Healthy Junk Food
At least some of those pervasive Southern California stereotypes ring true. We’ve got gorgeous weather, we’ve got omnipresent fruit trees and we have a surplus of fitness buffs jogging around, all hours of the day and night.
When I first moved here, many years ago, I discovered that one of the most peculiar reflections of Southern California’s character could be found within the aisles of our neighborhood convenience stores. There, prominently displayed beside our favorite artery-clogging indulgences were a plethora of irrationally healthy choices.
There were Pita Chips right across from the usual Tortilla and Sodium Twisties. Nacho-flavored rice cakes (which my husband fondly refers to as “compressed styrofoam”) co-existed with Barbecue-flavored Pork Rinds—one of the Seven Deadly Digestive Sins, in my humble opinion. In a refrigerator, beside the usual 200 types of leaded and unleaded cola, were 57 varieties of water. There was regular bottled water, flavored bottled water, carbonated water, flavored/carbonated water, vitamin-enhanced water and flavored-vitamin-enhanced water. (Personally, I feel that if God had intended us to drink water in this fashion, he would have created waterfalls in the shape of soda fountains.)
Improbably, there was a rack of appealing “fresh choice” sandwiches—sealed in plastic and delivered daily—in the exact same spot where the petrified hotdogs ought to have been! And don’t even get me started on the sushi. Yes, my local convenience store carried sushi. I would be willing to bet a sizeable amount of money that, back in those days, the neighborhood 24/7 stores in Mazomanie, Wisconsin and War Trace, Tennessee did not provide any items made from raw fish… Beef Jerky spicy enough to erode your esophagus, maybe, but sashimi, no.
At our store, there were meal-replacement drinks and smoothie facsimiles back-to-back with the Trans-Fat-A-Palooza ice cream bars. And speaking of bars, the selection of bars available in this store was greater than the number of species on Noah’s ark. They offered granola bars, nutrition bars, meal-replacement bars and exotic tiger’s milk bars, in addition to the carbohydrate-laden candy bars of yesteryear.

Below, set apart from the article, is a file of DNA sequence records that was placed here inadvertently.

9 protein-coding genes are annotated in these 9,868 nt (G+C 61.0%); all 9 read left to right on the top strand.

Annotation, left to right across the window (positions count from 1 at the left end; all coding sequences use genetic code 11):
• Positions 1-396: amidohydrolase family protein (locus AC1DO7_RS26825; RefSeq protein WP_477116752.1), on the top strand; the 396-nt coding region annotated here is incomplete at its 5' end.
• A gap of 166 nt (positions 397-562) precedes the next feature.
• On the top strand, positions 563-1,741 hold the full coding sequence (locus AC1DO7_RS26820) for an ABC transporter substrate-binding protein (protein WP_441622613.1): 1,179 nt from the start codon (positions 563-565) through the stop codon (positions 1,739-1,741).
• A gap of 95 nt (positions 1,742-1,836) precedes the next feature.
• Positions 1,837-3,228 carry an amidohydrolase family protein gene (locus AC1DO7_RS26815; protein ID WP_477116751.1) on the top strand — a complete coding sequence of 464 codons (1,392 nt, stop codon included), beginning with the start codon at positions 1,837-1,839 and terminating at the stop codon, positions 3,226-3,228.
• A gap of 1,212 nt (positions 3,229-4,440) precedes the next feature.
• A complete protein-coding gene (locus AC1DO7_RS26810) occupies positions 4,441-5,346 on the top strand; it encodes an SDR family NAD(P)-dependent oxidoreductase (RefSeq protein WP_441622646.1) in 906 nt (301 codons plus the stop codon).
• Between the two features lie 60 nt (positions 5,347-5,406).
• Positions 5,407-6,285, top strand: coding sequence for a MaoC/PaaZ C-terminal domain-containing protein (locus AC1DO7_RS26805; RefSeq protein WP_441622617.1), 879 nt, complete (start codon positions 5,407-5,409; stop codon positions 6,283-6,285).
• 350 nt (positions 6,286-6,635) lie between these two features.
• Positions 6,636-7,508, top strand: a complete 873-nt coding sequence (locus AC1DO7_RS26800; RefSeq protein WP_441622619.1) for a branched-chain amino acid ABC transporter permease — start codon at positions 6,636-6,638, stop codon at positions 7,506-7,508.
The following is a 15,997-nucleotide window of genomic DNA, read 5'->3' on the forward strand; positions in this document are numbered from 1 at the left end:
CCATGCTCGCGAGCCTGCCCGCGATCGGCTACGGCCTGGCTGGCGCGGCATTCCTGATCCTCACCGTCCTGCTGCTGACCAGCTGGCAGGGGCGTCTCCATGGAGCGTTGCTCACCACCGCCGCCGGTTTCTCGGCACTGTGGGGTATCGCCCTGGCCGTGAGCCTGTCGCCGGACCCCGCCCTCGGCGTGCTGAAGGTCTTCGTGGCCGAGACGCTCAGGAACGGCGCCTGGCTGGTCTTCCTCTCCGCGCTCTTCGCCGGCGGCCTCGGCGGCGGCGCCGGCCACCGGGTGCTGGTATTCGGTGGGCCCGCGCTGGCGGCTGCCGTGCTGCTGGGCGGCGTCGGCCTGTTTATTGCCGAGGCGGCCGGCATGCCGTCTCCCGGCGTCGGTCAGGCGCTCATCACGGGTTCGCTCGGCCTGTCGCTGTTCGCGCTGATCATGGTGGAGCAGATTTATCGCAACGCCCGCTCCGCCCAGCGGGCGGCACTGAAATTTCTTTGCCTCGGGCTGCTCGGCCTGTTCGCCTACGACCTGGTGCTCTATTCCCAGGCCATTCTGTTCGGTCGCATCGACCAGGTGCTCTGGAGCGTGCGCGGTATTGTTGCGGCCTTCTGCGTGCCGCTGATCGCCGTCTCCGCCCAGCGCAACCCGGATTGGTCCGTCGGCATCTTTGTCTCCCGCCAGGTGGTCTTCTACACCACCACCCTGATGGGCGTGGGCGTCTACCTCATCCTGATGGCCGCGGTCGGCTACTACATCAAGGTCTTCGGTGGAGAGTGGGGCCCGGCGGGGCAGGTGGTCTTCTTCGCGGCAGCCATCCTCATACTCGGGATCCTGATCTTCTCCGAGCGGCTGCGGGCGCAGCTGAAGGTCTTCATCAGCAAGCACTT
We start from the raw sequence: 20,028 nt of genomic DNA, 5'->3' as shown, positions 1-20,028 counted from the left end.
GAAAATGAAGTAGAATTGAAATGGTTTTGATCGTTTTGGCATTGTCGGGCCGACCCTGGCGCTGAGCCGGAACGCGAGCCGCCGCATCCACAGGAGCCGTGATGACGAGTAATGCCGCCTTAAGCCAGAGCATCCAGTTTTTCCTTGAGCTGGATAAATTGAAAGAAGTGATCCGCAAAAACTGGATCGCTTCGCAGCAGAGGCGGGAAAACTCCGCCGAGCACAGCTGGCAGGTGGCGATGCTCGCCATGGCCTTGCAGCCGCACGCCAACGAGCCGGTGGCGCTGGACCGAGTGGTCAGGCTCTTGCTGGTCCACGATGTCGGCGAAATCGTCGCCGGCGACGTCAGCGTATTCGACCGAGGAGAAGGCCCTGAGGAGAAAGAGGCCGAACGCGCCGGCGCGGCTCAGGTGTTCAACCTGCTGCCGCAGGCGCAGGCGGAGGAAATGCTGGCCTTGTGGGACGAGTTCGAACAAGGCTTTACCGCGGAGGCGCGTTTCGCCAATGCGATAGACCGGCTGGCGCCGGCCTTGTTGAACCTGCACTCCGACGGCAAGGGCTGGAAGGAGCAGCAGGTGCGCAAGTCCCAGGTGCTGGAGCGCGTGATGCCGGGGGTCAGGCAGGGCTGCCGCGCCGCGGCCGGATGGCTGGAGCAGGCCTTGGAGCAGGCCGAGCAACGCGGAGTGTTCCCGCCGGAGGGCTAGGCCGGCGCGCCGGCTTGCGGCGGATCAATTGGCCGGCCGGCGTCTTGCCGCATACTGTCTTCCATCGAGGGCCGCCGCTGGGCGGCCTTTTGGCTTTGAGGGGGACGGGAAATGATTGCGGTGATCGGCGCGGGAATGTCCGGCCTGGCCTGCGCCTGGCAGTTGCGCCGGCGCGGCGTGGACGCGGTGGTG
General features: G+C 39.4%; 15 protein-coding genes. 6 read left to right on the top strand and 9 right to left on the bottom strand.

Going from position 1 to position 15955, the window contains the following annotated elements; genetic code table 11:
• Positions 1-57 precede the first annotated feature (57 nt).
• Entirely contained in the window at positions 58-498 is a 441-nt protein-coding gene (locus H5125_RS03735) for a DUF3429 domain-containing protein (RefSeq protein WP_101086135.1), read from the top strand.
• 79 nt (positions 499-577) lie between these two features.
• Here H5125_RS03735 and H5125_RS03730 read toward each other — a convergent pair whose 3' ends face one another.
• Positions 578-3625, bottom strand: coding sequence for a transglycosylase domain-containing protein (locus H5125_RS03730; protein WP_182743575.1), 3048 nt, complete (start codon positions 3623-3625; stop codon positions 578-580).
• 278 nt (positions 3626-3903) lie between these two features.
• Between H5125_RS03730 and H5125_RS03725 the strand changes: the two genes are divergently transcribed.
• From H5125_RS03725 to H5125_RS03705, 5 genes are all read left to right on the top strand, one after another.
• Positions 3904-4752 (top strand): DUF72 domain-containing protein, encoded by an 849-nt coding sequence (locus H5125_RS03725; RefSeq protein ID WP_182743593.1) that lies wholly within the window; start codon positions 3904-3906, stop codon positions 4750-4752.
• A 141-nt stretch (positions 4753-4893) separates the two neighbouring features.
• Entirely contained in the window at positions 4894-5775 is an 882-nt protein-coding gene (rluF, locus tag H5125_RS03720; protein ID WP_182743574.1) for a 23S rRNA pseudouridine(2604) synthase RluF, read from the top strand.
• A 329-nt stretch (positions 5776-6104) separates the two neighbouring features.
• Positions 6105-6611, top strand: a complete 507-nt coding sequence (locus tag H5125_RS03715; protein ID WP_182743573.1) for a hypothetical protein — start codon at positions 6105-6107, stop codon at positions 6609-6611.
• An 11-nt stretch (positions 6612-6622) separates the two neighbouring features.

It seemed to me that these equal but opposing products could not exist under the same roof. Like matter and anti-matter, I would have thought that they’d cancel each other out and bring about some kind of nuclear explosion. The Glucose-Gloop rolls that my children loved were the antithesis and arch-enemy of those little cartons of yogurt in the dairy case. The amount of sodium in those dehydrated ramen noodle packets—the ones that have been sitting on the store shelf since 1812—was about 95 times what you’d find in 10 bags of trail mix. And how could you seriously stock your store with vegetable-fruit blend juices like Carrot/Mango or Pineapple/Tomato and maintain a cooler full of Old Gut-Buster Beer? The contradictions were mind-numbing; not to mention, tastebud-numbing.
There were those people—including those within the ranks of my immediate family—who were appalled by the concept of “healthy junk food.” My brother recently reminded me of a day I drove him to the coast, during one of his many visits out West. En route, we passed through fields of lush red and purple berries, orchards achingly full of sunshine-bright oranges and lemons and ranches bursting with cucumbers, peppers and pistachios. I felt compelled to stop at a roadside fruit and vegetable stand and buy some of this bountiful produce for my kids. I lovingly selected the juiciest most enormous strawberries I could find. But when I served them after dinner that night my older son looked at the bowl, aghast, and exclaimed, “Mom, that’s not dessert! That’s fruit!”
Similarly, my husband is philosophically and morally opposed to the very concept of carrot cake. He adamantly insists, “You must not make dessert out of a vegetable. It’s a culinary faux pas.” (Zucchini bread and pumpkin cake are also, understandably, incompatible with his world view.)
And yet, it appears that in the ensuing years since we left the beef-crazed Midwest for the veggie-mad West Coast, the rest of our nation has moved closer to the California model, in regard to the consumption of healthier snacks. Collectively and individually, we still have a long way to go—I’m as guilty as anyone of picking chips over carrot sticks. But when my local convenience store stocks the potato-chip substitutes that are popped rather than fried, I usually pick the popped snack. When they carry a whole-grain tortilla chip besides the traditional kind, I opt for the whole grain. And when they offer a bran wafer next to an ice-cream bar… well, of course I choose the ice cream bar. It’s all about balance right?
In any event, I remain encouraged by the proliferation of healthy junk food. This widespread trend bodes well for our future. If food items as light and insubstantial as air live can side-by-side with convicted aorta killers we must be living in an age of greater diversity. And, if our Swiss chocolate rolls can live in peace with our sushi rolls, perhaps there is hope for the rest of Mankind.